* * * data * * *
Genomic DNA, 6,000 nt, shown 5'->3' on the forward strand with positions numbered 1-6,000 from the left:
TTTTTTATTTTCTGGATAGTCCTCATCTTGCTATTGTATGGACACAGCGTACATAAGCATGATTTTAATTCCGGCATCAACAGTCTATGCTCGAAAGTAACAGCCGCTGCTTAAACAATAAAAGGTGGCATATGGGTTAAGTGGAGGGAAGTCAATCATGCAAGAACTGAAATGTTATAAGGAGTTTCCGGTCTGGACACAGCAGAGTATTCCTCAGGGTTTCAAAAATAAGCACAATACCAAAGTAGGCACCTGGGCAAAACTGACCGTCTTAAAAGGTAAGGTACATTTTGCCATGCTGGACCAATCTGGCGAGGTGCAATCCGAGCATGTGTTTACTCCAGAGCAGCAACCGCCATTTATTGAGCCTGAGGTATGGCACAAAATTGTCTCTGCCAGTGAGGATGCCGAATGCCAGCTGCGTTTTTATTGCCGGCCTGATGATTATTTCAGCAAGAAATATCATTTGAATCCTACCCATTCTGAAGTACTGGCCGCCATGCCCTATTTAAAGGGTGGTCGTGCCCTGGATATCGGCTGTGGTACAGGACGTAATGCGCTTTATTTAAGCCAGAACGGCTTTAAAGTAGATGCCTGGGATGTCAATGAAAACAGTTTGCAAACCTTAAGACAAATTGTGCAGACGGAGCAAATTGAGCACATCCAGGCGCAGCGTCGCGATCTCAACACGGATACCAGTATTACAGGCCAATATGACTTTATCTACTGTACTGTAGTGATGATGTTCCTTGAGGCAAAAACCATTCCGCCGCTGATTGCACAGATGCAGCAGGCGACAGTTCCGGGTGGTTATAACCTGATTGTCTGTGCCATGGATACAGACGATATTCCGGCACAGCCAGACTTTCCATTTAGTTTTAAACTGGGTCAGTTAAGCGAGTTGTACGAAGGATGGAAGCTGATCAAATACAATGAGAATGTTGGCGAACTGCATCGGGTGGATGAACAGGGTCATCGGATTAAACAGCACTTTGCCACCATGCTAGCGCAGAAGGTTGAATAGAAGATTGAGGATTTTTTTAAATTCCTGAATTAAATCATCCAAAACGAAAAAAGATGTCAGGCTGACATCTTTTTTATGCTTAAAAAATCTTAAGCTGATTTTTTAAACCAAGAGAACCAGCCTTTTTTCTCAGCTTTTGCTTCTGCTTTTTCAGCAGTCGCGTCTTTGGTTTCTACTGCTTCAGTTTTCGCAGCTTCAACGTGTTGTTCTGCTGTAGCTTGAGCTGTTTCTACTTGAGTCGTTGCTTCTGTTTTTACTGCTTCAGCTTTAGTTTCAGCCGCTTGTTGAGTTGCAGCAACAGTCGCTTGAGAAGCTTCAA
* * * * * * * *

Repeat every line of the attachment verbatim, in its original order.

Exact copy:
Genomic DNA, 6,000 nt, shown 5'->3' on the forward strand with positions numbered 1-6,000 from the left:
TTTTTTATTTTCTGGATAGTCCTCATCTTGCTATTGTATGGACACAGCGTACATAAGCATGATTTTAATTCCGGCATCAACAGTCTATGCTCGAAAGTAACAGCCGCTGCTTAAACAATAAAAGGTGGCATATGGGTTAAGTGGAGGGAAGTCAATCATGCAAGAACTGAAATGTTATAAGGAGTTTCCGGTCTGGACACAGCAGAGTATTCCTCAGGGTTTCAAAAATAAGCACAATACCAAAGTAGGCACCTGGGCAAAACTGACCGTCTTAAAAGGTAAGGTACATTTTGCCATGCTGGACCAATCTGGCGAGGTGCAATCCGAGCATGTGTTTACTCCAGAGCAGCAACCGCCATTTATTGAGCCTGAGGTATGGCACAAAATTGTCTCTGCCAGTGAGGATGCCGAATGCCAGCTGCGTTTTTATTGCCGGCCTGATGATTATTTCAGCAAGAAATATCATTTGAATCCTACCCATTCTGAAGTACTGGCCGCCATGCCCTATTTAAAGGGTGGTCGTGCCCTGGATATCGGCTGTGGTACAGGACGTAATGCGCTTTATTTAAGCCAGAACGGCTTTAAAGTAGATGCCTGGGATGTCAATGAAAACAGTTTGCAAACCTTAAGACAAATTGTGCAGACGGAGCAAATTGAGCACATCCAGGCGCAGCGTCGCGATCTCAACACGGATACCAGTATTACAGGCCAATATGACTTTATCTACTGTACTGTAGTGATGATGTTCCTTGAGGCAAAAACCATTCCGCCGCTGATTGCACAGATGCAGCAGGCGACAGTTCCGGGTGGTTATAACCTGATTGTCTGTGCCATGGATACAGACGATATTCCGGCACAGCCAGACTTTCCATTTAGTTTTAAACTGGGTCAGTTAAGCGAGTTGTACGAAGGATGGAAGCTGATCAAATACAATGAGAATGTTGGCGAACTGCATCGGGTGGATGAACAGGGTCATCGGATTAAACAGCACTTTGCCACCATGCTAGCGCAGAAGGTTGAATAGAAGATTGAGGATTTTTTTAAATTCCTGAATTAAATCATCCAAAACGAAAAAAGATGTCAGGCTGACATCTTTTTTATGCTTAAAAAATCTTAAGCTGATTTTTTAAACCAAGAGAACCAGCCTTTTTTCTCAGCTTTTGCTTCTGCTTTTTCAGCAGTCGCGTCTTTGGTTTCTACTGCTTCAGTTTTCGCAGCTTCAACGTGTTGTTCTGCTGTAGCTTGAGCTGTTTCTACTTGAGTCGTTGCTTCTGTTTTTACTGCTTCAGCTTTAGTTTCAGCCGCTTGTTGAGTTGCAGCAACAGTCGCTTGAGAAGCTTCAA